ELECTRICITY ENLIGHTENS DEVELOPMENT ONLY TO SOME EXTENT
High electricity consumption can be considered as a measure of development. In developed places people have appliances at home, go to night sports events, streets and highways are lighted, offices and shopping malls are air conditioned and manufacturing of goods and services and information technology consume electricity. On the other hand, as defined by the United Nations, human development is more closely associated with a long and healthy life, a good education, and income level that provides for a decent lifestyle.
- How does electricity consumption relate to HDI (human development index)?
- Can we get some insight about each country? Electricity consumption by country is only available until 2014.
I then compared this with the HDI index for 2018. Using Alta Bering EPO again, I segmented the scatter plot into three segments, Highly Developed, Moderately Developed and Low Developed. The segments are shown in different colors, and the relationship is plotted as a scatter plot in the graph below.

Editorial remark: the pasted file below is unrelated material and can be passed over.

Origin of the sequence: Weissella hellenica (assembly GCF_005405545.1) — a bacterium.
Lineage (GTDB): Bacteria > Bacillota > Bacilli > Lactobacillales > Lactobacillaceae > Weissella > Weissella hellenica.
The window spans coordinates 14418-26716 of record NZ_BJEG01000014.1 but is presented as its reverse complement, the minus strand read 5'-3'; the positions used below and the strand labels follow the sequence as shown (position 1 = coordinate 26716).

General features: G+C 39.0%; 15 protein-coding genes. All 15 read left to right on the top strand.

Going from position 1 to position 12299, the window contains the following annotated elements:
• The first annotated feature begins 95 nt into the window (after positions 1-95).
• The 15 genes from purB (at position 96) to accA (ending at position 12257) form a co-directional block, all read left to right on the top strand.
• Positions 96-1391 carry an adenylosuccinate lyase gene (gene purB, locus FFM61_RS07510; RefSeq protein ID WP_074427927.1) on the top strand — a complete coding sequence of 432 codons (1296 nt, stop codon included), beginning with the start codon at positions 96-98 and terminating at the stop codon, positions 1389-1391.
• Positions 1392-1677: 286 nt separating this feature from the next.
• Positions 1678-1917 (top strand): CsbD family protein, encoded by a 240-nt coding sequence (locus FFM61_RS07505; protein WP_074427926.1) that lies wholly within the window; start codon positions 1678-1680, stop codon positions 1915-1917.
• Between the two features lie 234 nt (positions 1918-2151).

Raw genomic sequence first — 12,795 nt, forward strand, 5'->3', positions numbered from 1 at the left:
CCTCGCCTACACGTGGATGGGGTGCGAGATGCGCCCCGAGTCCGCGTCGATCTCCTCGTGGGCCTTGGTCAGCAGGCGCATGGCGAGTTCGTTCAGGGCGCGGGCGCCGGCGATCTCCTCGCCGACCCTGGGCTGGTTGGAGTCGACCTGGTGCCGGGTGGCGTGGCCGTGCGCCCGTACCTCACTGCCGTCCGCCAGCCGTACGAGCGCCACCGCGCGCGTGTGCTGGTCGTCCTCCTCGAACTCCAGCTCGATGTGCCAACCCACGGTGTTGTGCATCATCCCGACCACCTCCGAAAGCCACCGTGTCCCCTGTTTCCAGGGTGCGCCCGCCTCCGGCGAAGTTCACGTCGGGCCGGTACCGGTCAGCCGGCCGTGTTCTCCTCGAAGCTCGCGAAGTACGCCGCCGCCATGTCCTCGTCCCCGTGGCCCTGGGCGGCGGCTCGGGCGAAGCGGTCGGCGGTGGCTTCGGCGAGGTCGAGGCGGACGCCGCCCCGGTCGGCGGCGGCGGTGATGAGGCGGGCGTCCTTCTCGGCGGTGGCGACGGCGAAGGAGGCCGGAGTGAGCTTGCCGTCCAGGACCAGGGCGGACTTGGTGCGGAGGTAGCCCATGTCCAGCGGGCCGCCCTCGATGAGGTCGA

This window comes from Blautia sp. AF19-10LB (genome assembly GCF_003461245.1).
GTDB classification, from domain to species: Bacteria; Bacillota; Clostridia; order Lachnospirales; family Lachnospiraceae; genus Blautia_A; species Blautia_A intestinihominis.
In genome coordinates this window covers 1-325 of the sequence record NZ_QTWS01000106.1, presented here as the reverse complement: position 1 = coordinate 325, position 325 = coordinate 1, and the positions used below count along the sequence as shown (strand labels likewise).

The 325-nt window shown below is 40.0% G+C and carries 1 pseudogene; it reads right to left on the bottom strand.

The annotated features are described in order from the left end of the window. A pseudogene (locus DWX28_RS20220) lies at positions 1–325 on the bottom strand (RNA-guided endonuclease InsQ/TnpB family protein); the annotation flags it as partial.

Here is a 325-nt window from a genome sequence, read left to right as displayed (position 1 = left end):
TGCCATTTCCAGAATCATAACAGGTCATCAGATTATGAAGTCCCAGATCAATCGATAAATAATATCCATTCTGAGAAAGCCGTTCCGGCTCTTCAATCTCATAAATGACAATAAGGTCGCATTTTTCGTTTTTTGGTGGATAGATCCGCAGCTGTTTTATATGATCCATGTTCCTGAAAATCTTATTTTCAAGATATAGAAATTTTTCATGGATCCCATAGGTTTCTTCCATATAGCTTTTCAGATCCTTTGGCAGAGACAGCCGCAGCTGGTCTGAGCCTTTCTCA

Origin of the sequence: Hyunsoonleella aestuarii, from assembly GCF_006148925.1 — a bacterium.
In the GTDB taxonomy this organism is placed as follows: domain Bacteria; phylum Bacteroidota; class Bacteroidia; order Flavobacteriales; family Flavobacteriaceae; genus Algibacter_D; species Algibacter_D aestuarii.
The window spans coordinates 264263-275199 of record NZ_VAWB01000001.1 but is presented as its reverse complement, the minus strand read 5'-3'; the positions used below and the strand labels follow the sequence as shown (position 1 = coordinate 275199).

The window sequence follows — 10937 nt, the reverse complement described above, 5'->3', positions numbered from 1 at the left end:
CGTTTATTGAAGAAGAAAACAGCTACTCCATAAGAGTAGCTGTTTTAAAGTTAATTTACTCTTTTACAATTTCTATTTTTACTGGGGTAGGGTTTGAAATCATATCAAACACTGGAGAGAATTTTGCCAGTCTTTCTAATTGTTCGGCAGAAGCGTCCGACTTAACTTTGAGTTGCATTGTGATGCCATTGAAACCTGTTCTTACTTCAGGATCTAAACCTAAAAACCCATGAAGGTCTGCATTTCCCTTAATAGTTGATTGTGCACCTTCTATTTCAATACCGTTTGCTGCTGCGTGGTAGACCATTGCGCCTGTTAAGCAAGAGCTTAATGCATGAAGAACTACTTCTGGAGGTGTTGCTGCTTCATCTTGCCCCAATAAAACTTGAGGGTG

HDI is calculated as the geometric mean of three simple indices, all between 0.0 and 1.0
There is a positive relationship, but it certainly is not linear. At first sight there does not seem to be a high correlation (linear relationship). When we apply the correlation to three segments, then we see that Electricity usage is more correlated with HDI for Low Developed places, and meaningfully correlated with Moderately Developed places. However, there is almost no relationship, in fact maybe a slight negative relationship in highly developed places.
|Low HDI||Moderate HDI||High HDI|
|Correlation Between KWh and HDI||72.6%||67.8%||-0.9%|
At low levels of HDI, a small increase in electricity consumption increases HDI index by a significant margin. Whereas after a certain point additional electricity consumption does not relate well to HDI. This makes sense. After all when electricity is available in the country, its first use is for lighting, which helps with education, then home appliances which helps with health and higher standard of living. Then comes the industrial and service sector use. This usage helps increase Gross Domestic Income, which is the third component of HDI. But after a while, the additional electricity is used in recreation and leisure, like high school soccer practice at night and casino life in Vegas.
Data Used in This Article
- World Bank Selected Indicators for Environment
- World Bank Selected Indicators for Economic Policy & Debt.
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